Tagged: Newspapers

Falling out of love with The News

Ever since I was old enough to read, I always loved to look at the newspaper. Despite being too young at the time to fully understand what I was reading, I learned the names of political figures of the day, and how they featured in world events. General De Gaulle, Jomo Kenyatta, Archbishop Makarios, and Nikita Krushchev. Fidel Castro, John F. Kennedy, The Cuban Missile Crisis, The Berlin Wall. All those personalities and events marked my formative years, and I became a dedicated newshound very early in life.

Once the TV news started to report using longer bulletins, I was able to watch events unfold in Vietnam, Biafra, Lebanon, Egypt, and Israel. By the time I left school, I was ‘world-aware’, and devouring any news content I could get my hands (or eyes) on. I took great pride in knowing what was going on, and using the news to help with my opinions. Serious Sunday newspapers provided in-depth reports, with photographers and journalists on the front lines of any serious situation, anywhere in the world. I bought most of them, and spent hours reading about what was happening in far-flung places.

But then there was a change. It was subtle at first, but then grew in intensity. The news media stopped just reporting on what had happened, and started to tell us why they thought it had. Talking head ‘experts’ arrived, giving their opinions dressed as ‘facts’, and even as long ago as my early thirties, I began to question the veracity and validity of news reporting. Then 24-Hour rolling news arrived. I was able to watch the events of 9/11 as they happened, from the first hint that something was wrong, to the aftermath of both towers falling. By that time, broadcast opinion had replaced objective reporting completely, and I could just as easily have watched it with the sound turned off, as the headlines scrolled along the bottom of the screen.

Seventeen years later, I now question everything reported as ‘news’, and find it hard to believe anything. Clever editing of film reports, careful selection of local ‘opinion’, and the use of propaganda footage supplied by factions has made it all but impossible to trust anything.

So now I watch the local news. Tractor thefts, farming issues, coastal erosion, and village celebrations. I’m still not sure I can trust even these reports.
But at least I don’t care either way.

Liars without conscience

Today, the news programmes here have shown reports of significant falls in unemployment. Government figures ‘just released’ purport to show an improvement of up to eleven percent, depending which channel you watch. What consciousless liars these people are. Both the Government, for spreading these falsehoods, and the news media, for reporting them. What really makes me angry, is that they expect us to be so brainless, or thoughtless enough to just soak up these figures, and believe that the recession here is over, and things are beginning to look bright. The present administration shows so little regard for what they obviously see as a bovine underclass, they don’t even bother to present accurate proof, to back up their claims.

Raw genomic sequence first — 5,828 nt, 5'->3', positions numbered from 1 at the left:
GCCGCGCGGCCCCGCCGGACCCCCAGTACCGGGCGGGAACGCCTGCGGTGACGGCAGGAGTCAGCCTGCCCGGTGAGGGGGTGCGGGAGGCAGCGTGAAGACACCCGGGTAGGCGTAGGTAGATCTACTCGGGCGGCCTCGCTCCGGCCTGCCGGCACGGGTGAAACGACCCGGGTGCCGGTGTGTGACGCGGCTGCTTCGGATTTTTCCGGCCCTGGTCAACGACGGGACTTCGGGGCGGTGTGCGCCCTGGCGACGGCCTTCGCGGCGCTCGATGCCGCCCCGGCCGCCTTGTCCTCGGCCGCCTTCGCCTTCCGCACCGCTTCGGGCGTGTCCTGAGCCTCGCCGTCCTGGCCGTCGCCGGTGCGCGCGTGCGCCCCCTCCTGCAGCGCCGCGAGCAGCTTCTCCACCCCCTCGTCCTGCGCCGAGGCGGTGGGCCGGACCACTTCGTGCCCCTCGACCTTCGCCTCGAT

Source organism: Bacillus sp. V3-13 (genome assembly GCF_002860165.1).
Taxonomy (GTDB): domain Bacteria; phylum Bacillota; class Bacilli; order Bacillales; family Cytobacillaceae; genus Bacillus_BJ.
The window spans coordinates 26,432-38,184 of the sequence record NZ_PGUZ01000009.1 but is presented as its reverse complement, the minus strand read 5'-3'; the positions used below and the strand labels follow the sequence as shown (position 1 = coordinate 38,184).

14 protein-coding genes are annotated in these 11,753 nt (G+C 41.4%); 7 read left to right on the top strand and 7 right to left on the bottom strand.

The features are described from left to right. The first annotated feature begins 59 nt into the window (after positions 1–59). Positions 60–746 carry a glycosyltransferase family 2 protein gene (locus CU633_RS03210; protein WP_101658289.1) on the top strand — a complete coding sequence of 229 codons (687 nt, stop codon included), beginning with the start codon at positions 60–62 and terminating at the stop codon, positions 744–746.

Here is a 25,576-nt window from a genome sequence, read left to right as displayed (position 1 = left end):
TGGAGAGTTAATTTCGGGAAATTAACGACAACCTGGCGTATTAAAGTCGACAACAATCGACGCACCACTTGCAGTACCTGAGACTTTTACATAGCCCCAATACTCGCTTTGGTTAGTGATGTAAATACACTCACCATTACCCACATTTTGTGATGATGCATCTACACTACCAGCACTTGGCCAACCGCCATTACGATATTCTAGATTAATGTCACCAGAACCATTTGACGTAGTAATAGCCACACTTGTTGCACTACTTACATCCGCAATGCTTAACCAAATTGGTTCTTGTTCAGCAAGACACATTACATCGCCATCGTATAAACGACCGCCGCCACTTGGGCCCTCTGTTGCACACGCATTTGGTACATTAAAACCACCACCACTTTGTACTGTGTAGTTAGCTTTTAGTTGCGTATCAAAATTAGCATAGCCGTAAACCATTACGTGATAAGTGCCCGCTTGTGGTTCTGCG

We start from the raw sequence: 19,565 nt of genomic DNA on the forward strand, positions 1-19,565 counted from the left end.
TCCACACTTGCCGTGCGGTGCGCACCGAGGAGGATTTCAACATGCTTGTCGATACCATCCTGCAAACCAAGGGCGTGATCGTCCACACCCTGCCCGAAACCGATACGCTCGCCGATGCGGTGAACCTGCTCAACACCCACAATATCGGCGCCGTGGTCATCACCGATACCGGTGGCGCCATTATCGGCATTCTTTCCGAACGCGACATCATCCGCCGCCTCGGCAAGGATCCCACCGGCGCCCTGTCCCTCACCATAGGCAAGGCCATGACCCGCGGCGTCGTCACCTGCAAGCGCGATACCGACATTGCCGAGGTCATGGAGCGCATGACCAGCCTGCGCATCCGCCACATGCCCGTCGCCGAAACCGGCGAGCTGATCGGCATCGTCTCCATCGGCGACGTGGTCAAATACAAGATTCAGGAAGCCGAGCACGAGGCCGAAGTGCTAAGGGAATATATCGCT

Anyone who has the remotest interest in what is actually happening in this country can see what is really going on. People are being removed from the registers of the unemployed, in a cynical ploy to make it appear that unemployment numbers are going down, and job seekers actually have some hope of a future. So, who are they not showing in their figures?

Anyone on a compulsory re-training programme. Not unemployed. Anyone struck off of benefits for any reason. Not unemployed. Youngsters on mock ‘apprenticeships’. Not unemployed. People with no jobs, forced to work in supermarkets and retail shops to receive benefit. Not unemployed. Those unable to work due to disability or medical problems, and lucky enough to have got through the new tough tests for same. Not unemployed. If someone tries to start a business, rather than claim benefits, but they do not actually earn any money from it. Not unemployed. And the worst of all, those on ‘No Hours’ contracts. They have no set work pattern, and can be offered some hours, or no hours. Technically, they are employees of a company that can use and abuse them at will. No holiday pay, no sick pay, and no redundancy. No pay for meal breaks, and insufficient hours to get past the employment laws, but sufficient hours to reduce any benefits claimed. Not unemployed.

What happened to shame in this land? Where is the shame of the Government, for colluding with big business to engineer this situation? Where is the shame of the so-called opposition parties, for not fighting the Government, and speaking out against these practices? Where is the shame of the news media, for reporting the lies, and not exposing the truth? And where is the shame of the greedy employers, taking advantage of young and old, at the lowest time in their lives?

Well, I still feel shame. I am ashamed to live in a country that tolerates this, and under an administration that seeks to continue to do more of the same. I am ashamed and sickened by our ever tamer press and TV, that plays the game, to avoid pressure; and most of all, I am ashamed of the coalition in power, that is trying to return this country to the darkest days of Victorian values.

No Left left